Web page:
Translational Psychiatry volume 6, page 732(2016)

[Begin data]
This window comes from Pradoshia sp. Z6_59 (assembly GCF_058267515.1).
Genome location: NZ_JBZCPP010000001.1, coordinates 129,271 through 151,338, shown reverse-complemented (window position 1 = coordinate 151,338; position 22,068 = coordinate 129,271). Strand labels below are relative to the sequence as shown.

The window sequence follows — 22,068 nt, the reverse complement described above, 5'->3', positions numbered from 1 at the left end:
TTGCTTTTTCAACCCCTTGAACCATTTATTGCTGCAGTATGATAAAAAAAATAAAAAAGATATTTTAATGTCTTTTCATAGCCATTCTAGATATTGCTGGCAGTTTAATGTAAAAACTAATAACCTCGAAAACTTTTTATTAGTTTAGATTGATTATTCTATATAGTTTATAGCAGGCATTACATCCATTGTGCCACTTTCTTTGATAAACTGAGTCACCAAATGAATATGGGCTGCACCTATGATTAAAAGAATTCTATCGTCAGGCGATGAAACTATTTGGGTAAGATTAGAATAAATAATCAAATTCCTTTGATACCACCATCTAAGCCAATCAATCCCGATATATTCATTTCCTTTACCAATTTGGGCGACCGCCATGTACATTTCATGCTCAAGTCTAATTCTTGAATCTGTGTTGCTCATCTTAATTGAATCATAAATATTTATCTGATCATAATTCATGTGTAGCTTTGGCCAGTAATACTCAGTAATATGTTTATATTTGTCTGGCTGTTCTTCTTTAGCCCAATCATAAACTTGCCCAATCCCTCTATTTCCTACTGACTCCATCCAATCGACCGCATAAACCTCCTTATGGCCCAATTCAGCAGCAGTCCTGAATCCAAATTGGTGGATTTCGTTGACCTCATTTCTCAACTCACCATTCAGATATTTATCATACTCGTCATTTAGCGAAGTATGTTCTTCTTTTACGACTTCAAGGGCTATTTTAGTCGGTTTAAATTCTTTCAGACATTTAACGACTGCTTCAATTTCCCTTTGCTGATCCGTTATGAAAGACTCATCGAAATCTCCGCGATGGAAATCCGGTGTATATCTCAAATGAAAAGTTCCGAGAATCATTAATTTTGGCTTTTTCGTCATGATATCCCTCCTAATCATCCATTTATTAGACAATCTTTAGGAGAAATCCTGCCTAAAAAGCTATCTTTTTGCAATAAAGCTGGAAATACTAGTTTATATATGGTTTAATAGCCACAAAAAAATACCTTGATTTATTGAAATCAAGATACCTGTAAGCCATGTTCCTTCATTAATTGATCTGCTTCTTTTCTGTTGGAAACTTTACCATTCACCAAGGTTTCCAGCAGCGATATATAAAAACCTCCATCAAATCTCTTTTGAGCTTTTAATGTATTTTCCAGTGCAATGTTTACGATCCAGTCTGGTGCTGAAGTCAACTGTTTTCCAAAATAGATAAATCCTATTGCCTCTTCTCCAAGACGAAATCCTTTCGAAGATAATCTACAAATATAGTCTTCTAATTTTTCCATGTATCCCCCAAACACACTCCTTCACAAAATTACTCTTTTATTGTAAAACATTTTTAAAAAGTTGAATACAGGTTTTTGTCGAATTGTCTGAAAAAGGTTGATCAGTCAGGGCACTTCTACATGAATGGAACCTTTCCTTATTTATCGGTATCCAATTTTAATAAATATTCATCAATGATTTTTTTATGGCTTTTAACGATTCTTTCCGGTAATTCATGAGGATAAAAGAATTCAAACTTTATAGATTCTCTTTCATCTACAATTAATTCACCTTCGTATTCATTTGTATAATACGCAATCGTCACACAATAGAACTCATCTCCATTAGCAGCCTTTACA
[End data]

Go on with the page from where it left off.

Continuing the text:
Although autism spectrum disorder (ASD) and attention deficit hyperactivity disorder (ADHD) continue to rise in prevalence, together affecting >10% of today’s pediatric population, the methods of diagnosis remain subjective, cumbersome and time intensive. With gaps upward of a year between initial suspicion and diagnosis, valuable time where treatments and behavioral interventions could be applied is lost as these disorders remain undetected. Methods to quickly and accurately assess risk for these, and other, developmental disorders are necessary to streamline the process of diagnosis and provide families access to much-needed therapies sooner. Using forward feature selection, as well as undersampling and 10-fold cross-validation, we trained and tested six machine learning models on complete 65-item Social Responsiveness Scale score sheets from 2925 individuals with either ASD (n=2775) or ADHD (n=150). We found that five of the 65 behaviors measured by this screening tool were sufficient to distinguish ASD from ADHD with high accuracy (area under the curve=0.965). These results support the hypotheses that (1) machine learning can be used to discern between autism and ADHD with high accuracy and (2) this distinction can be made using a small number of commonly measured behaviors. Our findings show promise for use as an electronically administered, caregiver-directed resource for preliminary risk evaluation and/or pre-clinical screening and triage that could help to speed the diagnosis of these disorders. Read full publication here.